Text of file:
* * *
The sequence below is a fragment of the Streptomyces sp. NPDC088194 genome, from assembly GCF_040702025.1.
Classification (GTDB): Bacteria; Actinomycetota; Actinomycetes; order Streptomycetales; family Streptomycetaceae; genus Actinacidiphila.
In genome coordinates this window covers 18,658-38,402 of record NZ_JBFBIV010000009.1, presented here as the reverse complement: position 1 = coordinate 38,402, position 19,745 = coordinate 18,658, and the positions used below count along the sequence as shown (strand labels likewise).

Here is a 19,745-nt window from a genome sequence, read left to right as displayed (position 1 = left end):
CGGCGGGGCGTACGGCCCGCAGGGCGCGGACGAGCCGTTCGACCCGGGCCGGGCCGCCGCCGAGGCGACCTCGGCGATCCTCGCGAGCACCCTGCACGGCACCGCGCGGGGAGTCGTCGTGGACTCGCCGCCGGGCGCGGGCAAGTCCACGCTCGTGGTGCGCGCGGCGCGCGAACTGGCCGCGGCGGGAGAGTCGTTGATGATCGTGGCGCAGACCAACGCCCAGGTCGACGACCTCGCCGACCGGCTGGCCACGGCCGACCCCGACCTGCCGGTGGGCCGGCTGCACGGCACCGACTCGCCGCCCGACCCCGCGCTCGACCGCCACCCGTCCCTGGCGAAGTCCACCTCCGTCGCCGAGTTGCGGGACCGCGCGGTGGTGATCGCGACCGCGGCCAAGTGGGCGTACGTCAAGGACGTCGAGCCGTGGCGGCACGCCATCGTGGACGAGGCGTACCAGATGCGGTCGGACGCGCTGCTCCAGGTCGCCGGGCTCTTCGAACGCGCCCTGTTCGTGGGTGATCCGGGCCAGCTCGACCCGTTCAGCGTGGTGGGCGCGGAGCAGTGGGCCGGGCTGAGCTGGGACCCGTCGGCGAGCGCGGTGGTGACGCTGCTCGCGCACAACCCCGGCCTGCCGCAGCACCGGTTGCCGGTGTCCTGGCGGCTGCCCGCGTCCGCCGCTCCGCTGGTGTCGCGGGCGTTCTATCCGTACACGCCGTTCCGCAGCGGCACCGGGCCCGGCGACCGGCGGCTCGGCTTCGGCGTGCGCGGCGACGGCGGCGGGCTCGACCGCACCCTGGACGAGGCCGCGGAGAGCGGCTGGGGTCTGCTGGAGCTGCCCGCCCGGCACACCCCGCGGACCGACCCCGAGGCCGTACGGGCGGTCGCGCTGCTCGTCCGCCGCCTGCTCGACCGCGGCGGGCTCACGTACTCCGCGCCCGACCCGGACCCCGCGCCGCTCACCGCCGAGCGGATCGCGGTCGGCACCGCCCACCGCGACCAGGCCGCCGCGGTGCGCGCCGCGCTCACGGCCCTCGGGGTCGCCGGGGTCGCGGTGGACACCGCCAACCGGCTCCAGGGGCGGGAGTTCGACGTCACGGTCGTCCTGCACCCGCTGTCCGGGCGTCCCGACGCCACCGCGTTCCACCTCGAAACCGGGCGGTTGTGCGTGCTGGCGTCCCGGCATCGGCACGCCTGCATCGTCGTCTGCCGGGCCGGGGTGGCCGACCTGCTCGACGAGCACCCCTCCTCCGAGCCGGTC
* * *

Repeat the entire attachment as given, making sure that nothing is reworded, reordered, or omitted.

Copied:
The sequence below is a fragment of the Streptomyces sp. NPDC088194 genome, from assembly GCF_040702025.1.
Classification (GTDB): Bacteria; Actinomycetota; Actinomycetes; order Streptomycetales; family Streptomycetaceae; genus Actinacidiphila.
In genome coordinates this window covers 18,658-38,402 of record NZ_JBFBIV010000009.1, presented here as the reverse complement: position 1 = coordinate 38,402, position 19,745 = coordinate 18,658, and the positions used below count along the sequence as shown (strand labels likewise).

Here is a 19,745-nt window from a genome sequence, read left to right as displayed (position 1 = left end):
CGGCGGGGCGTACGGCCCGCAGGGCGCGGACGAGCCGTTCGACCCGGGCCGGGCCGCCGCCGAGGCGACCTCGGCGATCCTCGCGAGCACCCTGCACGGCACCGCGCGGGGAGTCGTCGTGGACTCGCCGCCGGGCGCGGGCAAGTCCACGCTCGTGGTGCGCGCGGCGCGCGAACTGGCCGCGGCGGGAGAGTCGTTGATGATCGTGGCGCAGACCAACGCCCAGGTCGACGACCTCGCCGACCGGCTGGCCACGGCCGACCCCGACCTGCCGGTGGGCCGGCTGCACGGCACCGACTCGCCGCCCGACCCCGCGCTCGACCGCCACCCGTCCCTGGCGAAGTCCACCTCCGTCGCCGAGTTGCGGGACCGCGCGGTGGTGATCGCGACCGCGGCCAAGTGGGCGTACGTCAAGGACGTCGAGCCGTGGCGGCACGCCATCGTGGACGAGGCGTACCAGATGCGGTCGGACGCGCTGCTCCAGGTCGCCGGGCTCTTCGAACGCGCCCTGTTCGTGGGTGATCCGGGCCAGCTCGACCCGTTCAGCGTGGTGGGCGCGGAGCAGTGGGCCGGGCTGAGCTGGGACCCGTCGGCGAGCGCGGTGGTGACGCTGCTCGCGCACAACCCCGGCCTGCCGCAGCACCGGTTGCCGGTGTCCTGGCGGCTGCCCGCGTCCGCCGCTCCGCTGGTGTCGCGGGCGTTCTATCCGTACACGCCGTTCCGCAGCGGCACCGGGCCCGGCGACCGGCGGCTCGGCTTCGGCGTGCGCGGCGACGGCGGCGGGCTCGACCGCACCCTGGACGAGGCCGCGGAGAGCGGCTGGGGTCTGCTGGAGCTGCCCGCCCGGCACACCCCGCGGACCGACCCCGAGGCCGTACGGGCGGTCGCGCTGCTCGTCCGCCGCCTGCTCGACCGCGGCGGGCTCACGTACTCCGCGCCCGACCCGGACCCCGCGCCGCTCACCGCCGAGCGGATCGCGGTCGGCACCGCCCACCGCGACCAGGCCGCCGCGGTGCGCGCCGCGCTCACGGCCCTCGGGGTCGCCGGGGTCGCGGTGGACACCGCCAACCGGCTCCAGGGGCGGGAGTTCGACGTCACGGTCGTCCTGCACCCGCTGTCCGGGCGTCCCGACGCCACCGCGTTCCACCTCGAAACCGGGCGGTTGTGCGTGCTGGCGTCCCGGCATCGGCACGCCTGCATCGTCGTCTGCCGGGCCGGGGTGGCCGACCTGCTCGACGAGCACCCCTCCTCCGAGCCGGTC